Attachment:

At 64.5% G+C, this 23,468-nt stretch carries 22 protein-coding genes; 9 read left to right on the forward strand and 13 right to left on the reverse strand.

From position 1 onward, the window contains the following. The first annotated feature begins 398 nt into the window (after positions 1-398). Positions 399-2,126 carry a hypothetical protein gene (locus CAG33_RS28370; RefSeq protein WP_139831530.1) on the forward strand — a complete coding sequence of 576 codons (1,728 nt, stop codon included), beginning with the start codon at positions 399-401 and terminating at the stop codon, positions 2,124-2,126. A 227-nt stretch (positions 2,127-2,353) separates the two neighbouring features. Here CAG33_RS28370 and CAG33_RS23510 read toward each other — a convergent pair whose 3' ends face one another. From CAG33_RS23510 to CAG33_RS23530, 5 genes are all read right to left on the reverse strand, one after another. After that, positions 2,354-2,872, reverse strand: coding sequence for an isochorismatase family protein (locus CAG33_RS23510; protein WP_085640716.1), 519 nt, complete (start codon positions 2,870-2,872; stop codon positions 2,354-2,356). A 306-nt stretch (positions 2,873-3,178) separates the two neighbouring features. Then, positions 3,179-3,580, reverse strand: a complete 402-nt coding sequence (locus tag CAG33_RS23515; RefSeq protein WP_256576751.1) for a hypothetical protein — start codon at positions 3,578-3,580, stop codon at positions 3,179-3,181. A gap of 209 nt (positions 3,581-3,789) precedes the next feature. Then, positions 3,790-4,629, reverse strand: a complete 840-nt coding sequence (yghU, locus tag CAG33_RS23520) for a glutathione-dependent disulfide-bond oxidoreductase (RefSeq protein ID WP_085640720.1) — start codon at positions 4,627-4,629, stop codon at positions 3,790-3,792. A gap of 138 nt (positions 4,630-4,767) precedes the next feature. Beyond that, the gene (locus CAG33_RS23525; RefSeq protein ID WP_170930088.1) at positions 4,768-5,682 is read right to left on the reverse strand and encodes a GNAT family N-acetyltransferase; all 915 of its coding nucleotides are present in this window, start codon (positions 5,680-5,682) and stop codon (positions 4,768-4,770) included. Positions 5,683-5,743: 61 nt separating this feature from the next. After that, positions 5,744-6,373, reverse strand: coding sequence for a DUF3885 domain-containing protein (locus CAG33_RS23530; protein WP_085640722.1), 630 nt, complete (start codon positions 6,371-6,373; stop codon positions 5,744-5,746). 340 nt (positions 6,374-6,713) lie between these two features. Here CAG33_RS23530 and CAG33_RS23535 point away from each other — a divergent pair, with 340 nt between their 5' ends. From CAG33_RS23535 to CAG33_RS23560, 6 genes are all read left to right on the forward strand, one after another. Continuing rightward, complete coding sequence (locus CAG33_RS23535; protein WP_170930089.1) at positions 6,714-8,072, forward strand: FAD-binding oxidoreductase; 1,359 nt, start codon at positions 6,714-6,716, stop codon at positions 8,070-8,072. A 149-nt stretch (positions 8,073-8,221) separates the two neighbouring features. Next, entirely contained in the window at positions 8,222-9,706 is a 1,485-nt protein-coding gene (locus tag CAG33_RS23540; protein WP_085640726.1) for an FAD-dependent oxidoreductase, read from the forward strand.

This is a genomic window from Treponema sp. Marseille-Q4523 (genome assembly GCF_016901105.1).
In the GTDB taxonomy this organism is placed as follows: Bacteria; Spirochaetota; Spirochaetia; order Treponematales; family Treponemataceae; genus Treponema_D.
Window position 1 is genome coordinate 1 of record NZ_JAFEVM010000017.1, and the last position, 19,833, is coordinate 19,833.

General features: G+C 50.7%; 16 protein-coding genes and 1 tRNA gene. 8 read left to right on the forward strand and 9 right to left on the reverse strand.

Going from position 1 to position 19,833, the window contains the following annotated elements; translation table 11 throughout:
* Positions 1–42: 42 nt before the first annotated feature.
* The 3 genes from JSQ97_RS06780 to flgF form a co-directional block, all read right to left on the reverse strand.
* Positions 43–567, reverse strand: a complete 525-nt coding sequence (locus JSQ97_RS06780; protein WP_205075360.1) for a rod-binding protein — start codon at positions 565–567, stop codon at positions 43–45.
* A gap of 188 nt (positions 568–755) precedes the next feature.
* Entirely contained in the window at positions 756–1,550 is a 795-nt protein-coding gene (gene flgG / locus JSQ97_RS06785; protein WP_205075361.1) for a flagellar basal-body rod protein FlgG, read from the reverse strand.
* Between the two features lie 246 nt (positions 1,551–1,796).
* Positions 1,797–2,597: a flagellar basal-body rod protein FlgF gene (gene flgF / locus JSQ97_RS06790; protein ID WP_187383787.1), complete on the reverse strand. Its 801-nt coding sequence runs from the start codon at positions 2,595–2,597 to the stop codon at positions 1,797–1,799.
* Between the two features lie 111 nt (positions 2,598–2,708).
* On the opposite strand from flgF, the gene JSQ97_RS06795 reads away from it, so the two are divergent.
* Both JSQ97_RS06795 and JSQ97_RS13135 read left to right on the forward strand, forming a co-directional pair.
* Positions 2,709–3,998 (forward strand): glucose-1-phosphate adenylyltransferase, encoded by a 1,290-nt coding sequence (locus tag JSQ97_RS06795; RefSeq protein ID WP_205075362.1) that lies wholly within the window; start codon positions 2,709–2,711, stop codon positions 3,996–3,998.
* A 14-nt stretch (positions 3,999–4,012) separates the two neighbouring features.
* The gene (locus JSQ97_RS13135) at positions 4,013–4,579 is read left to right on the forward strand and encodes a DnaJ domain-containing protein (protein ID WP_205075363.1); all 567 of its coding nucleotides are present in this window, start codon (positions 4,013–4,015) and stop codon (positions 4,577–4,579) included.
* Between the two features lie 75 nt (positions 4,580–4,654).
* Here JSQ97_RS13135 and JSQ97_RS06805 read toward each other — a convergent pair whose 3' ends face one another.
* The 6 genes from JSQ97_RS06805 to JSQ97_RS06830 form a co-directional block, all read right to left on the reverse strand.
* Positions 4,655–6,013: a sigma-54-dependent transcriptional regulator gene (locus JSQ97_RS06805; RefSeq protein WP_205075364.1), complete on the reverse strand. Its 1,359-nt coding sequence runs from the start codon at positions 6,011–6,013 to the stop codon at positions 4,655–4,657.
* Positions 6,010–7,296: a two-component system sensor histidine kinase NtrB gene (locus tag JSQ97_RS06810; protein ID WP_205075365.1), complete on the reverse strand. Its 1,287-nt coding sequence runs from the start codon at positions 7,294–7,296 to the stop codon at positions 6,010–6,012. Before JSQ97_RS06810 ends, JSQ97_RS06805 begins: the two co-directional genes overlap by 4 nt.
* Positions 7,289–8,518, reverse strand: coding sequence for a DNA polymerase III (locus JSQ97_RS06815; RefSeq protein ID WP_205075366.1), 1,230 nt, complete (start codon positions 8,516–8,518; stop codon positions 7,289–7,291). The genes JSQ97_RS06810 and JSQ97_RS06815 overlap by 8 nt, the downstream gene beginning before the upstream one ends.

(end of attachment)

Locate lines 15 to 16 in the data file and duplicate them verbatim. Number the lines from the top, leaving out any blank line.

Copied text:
* Between the two features lie 111 nt (positions 2,598–2,708).
* On the opposite strand from flgF, the gene JSQ97_RS06795 reads away from it, so the two are divergent.